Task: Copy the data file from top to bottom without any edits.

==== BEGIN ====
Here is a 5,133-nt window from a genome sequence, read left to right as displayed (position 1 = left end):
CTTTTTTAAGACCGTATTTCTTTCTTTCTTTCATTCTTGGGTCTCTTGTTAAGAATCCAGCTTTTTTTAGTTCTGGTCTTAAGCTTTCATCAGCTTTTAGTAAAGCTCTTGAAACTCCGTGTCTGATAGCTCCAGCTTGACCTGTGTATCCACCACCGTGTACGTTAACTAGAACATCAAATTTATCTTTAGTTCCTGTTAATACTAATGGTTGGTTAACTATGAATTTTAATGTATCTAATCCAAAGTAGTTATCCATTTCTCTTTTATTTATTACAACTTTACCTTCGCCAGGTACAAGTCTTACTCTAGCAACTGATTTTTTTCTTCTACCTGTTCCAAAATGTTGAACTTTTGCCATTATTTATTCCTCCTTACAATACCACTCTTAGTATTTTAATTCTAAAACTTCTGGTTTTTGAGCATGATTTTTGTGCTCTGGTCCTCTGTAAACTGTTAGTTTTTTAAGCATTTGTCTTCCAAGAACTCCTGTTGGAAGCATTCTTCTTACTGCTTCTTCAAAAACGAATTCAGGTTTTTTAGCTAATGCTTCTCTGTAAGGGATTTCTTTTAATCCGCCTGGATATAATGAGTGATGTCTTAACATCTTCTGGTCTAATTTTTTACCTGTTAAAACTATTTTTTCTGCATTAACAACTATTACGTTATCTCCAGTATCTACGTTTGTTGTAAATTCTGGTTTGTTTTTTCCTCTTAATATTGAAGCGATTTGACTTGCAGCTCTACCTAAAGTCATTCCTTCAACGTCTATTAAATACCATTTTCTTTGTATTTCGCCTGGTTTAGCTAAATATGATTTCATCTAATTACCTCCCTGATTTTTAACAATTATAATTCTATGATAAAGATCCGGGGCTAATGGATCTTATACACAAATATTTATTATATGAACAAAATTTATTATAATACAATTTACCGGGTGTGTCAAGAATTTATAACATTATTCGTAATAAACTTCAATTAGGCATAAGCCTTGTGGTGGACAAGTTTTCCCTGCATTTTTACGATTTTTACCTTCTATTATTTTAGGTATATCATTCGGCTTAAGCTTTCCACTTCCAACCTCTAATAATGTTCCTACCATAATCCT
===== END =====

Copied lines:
Here is a 5,133-nt window from a genome sequence, read left to right as displayed (position 1 = left end):
CTTTTTTAAGACCGTATTTCTTTCTTTCTTTCATTCTTGGGTCTCTTGTTAAGAATCCAGCTTTTTTTAGTTCTGGTCTTAAGCTTTCATCAGCTTTTAGTAAAGCTCTTGAAACTCCGTGTCTGATAGCTCCAGCTTGACCTGTGTATCCACCACCGTGTACGTTAACTAGAACATCAAATTTATCTTTAGTTCCTGTTAATACTAATGGTTGGTTAACTATGAATTTTAATGTATCTAATCCAAAGTAGTTATCCATTTCTCTTTTATTTATTACAACTTTACCTTCGCCAGGTACAAGTCTTACTCTAGCAACTGATTTTTTTCTTCTACCTGTTCCAAAATGTTGAACTTTTGCCATTATTTATTCCTCCTTACAATACCACTCTTAGTATTTTAATTCTAAAACTTCTGGTTTTTGAGCATGATTTTTGTGCTCTGGTCCTCTGTAAACTGTTAGTTTTTTAAGCATTTGTCTTCCAAGAACTCCTGTTGGAAGCATTCTTCTTACTGCTTCTTCAAAAACGAATTCAGGTTTTTTAGCTAATGCTTCTCTGTAAGGGATTTCTTTTAATCCGCCTGGATATAATGAGTGATGTCTTAACATCTTCTGGTCTAATTTTTTACCTGTTAAAACTATTTTTTCTGCATTAACAACTATTACGTTATCTCCAGTATCTACGTTTGTTGTAAATTCTGGTTTGTTTTTTCCTCTTAATATTGAAGCGATTTGACTTGCAGCTCTACCTAAAGTCATTCCTTCAACGTCTATTAAATACCATTTTCTTTGTATTTCGCCTGGTTTAGCTAAATATGATTTCATCTAATTACCTCCCTGATTTTTAACAATTATAATTCTATGATAAAGATCCGGGGCTAATGGATCTTATACACAAATATTTATTATATGAACAAAATTTATTATAATACAATTTACCGGGTGTGTCAAGAATTTATAACATTATTCGTAATAAACTTCAATTAGGCATAAGCCTTGTGGTGGACAAGTTTTCCCTGCATTTTTACGATTTTTACCTTCTATTATTTTAGGTATATCATTCGGCTTAAGCTTTCCACTTCCAACCTCTAATAATGTTCCTACCATAATCCT